• Giving pass-through praise. Rose doesn't stop by telling individuals when they're doing well—she also talks them up to other members of the leadership team, including the CTO. "I advocate for them," says Rose.
  • Providing opportunities to shine. "It's important to communicate the talent within your team to folks outside of your immediate department. This allows room for a cross-functional awareness of your team's incredible work and how other departments can tap into a member of your team for future projects," says Rose. "I look for opportunities for my team members to showcase their unique set of skills and expertise, whether that's giving a presentation or attending a meeting."

She also works to create a healthy attitude towards work that avoids the self-aggrandizing and presenteeism that she found exclusionary in previous roles by:

  • Focusing on output rather than time. Instead of worrying whether people are getting to work late or leaving early, Rose just asks one question: "Are they delivering?"
  • Modeling behavior. Rose says that she started to work more flexibly after she became a parent, coming in early and leaving early to see her kids before bedtime, and working only four days each week. She encourages other people to set the schedules that work for their lives. "I try to consciously make an effort not to apologize [about my schedule] so that other people don't feel it's something to feel guilty about," she says.
  • Planning with outside commitments in mind. "When we're talking about project delivery, I work really hard to consider things about people's home lives," says Rose. An example: if she has a project launch date in mind, she won't assume that everyone is okay with working overtime to make it. Rose also asks the managers on her team to consider things like school breaks and holidays when planning. "It's actually trying to put the people side of things first, rather than always the delivery side of things," she says.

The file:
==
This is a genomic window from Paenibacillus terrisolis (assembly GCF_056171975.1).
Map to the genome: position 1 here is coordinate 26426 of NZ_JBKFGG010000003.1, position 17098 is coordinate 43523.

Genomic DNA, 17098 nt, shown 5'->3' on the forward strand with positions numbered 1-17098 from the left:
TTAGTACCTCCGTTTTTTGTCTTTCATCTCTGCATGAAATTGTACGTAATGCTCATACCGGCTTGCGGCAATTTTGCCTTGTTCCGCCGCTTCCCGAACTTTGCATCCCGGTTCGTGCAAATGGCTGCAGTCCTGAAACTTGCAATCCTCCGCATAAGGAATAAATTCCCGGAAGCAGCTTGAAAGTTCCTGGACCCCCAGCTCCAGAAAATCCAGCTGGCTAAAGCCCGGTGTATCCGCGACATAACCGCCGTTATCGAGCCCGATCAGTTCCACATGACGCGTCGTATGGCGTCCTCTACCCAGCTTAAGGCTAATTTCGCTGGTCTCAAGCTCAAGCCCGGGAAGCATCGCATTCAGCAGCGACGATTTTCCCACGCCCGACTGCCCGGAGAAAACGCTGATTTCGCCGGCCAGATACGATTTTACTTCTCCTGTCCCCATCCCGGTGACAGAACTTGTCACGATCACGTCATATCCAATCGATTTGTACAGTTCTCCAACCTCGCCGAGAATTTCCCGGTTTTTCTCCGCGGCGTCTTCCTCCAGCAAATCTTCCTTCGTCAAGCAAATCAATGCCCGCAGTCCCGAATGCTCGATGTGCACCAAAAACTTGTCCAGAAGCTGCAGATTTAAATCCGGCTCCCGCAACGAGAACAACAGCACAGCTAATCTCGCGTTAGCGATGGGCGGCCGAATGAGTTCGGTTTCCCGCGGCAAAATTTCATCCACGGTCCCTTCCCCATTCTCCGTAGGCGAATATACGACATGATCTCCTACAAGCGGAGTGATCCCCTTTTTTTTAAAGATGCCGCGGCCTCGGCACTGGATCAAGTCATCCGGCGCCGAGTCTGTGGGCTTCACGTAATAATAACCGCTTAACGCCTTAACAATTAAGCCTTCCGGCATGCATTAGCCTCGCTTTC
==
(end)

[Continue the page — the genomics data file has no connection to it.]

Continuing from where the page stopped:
Why a diverse team matters at work

Rose thinks about diversity in everything she does, from recruiting to promoting to retaining talent. Here's what that looks like:

  • Finding diverse talent: "If you say, 'Oh, it's really hard to find woman developers,' well, let's train some, then," says Rose, who works with recruiters to bring in strong junior technical candidates and trains them up in-house.
  • Making diverse talent feel welcome: As a working parent, Rose knows the importance of a flexible schedule. While recruiting for open roles on her team, she saw that some candidates didn't want to change jobs because they didn't want to lose the existing flexible working arrangements they had with their current employers. So she made sure to let them know that the roles she was hiring for would come with flexible scheduling, including it in job postings as well as bringing it up in interviews. "I've had people, especially women, say to me that flexible schedules were a big driver in their decision to come and work for us," says Rose. "They knew they could have [flexibility] from day one and they didn't feel penalized asking for it."
  • Promoting diverse talent: As soon as someone new joins her team, Rose sits down with them and helps to identify personal and professional goals. "I make a conscious effort to set objectives around where the individual's gaps are and what skills they would need to build on if they are interested in leadership positions in the future," she says. From that point, Rose starts giving them tailored stretch opportunities and exposure. Some examples include: asking a direct report to prepare a presentation for a small audience of 20 team members, having them represent a project at a tech-wide meeting, having them host a lunchtime session for an external audience, or sponsoring them to talk at a tech conference.

Building and retaining diverse team members isn't a priority of Rose's just because it feels right—it also makes for better work products and procedures, she says.

For Bumble, the perspectives of people with different gender identities and sexualities are especially relevant. "If you have a diverse team, their ideas and their expectation of what they want in our products is moving at the same speed as what our customers are expecting because they are representative of our community," she says. "How do we make sure that we're actually meeting the needs and wants of our community and bringing them new things that they actually want? [Well,] if you get people with more diverse experiences and different ways of thinking, you'll get innovation."